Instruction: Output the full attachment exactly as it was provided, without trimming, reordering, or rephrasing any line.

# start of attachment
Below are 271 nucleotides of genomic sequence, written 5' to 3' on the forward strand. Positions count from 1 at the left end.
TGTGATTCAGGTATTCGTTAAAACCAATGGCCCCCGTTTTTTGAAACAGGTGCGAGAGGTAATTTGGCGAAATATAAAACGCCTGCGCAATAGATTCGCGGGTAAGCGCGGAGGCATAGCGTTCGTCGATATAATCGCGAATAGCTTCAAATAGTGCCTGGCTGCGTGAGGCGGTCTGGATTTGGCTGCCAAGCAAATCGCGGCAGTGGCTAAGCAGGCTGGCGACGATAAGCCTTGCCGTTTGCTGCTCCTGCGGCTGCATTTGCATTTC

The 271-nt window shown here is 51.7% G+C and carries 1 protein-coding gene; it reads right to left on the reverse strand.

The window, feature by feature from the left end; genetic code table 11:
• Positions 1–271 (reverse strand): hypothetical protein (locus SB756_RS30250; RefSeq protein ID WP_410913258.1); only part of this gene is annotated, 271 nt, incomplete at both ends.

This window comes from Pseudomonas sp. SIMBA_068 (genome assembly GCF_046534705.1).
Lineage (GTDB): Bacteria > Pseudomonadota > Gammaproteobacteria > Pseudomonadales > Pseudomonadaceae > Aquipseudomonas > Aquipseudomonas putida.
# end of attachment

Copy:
Below are 271 nucleotides of genomic sequence, written 5' to 3' on the forward strand. Positions count from 1 at the left end.
TGTGATTCAGGTATTCGTTAAAACCAATGGCCCCCGTTTTTTGAAACAGGTGCGAGAGGTAATTTGGCGAAATATAAAACGCCTGCGCAATAGATTCGCGGGTAAGCGCGGAGGCATAGCGTTCGTCGATATAATCGCGAATAGCTTCAAATAGTGCCTGGCTGCGTGAGGCGGTCTGGATTTGGCTGCCAAGCAAATCGCGGCAGTGGCTAAGCAGGCTGGCGACGATAAGCCTTGCCGTTTGCTGCTCCTGCGGCTGCATTTGCATTTC

The 271-nt window shown here is 51.7% G+C and carries 1 protein-coding gene; it reads right to left on the reverse strand.

The window, feature by feature from the left end; genetic code table 11:
• Positions 1–271 (reverse strand): hypothetical protein (locus SB756_RS30250; RefSeq protein ID WP_410913258.1); only part of this gene is annotated, 271 nt, incomplete at both ends.

This window comes from Pseudomonas sp. SIMBA_068 (genome assembly GCF_046534705.1).
Lineage (GTDB): Bacteria > Pseudomonadota > Gammaproteobacteria > Pseudomonadales > Pseudomonadaceae > Aquipseudomonas > Aquipseudomonas putida.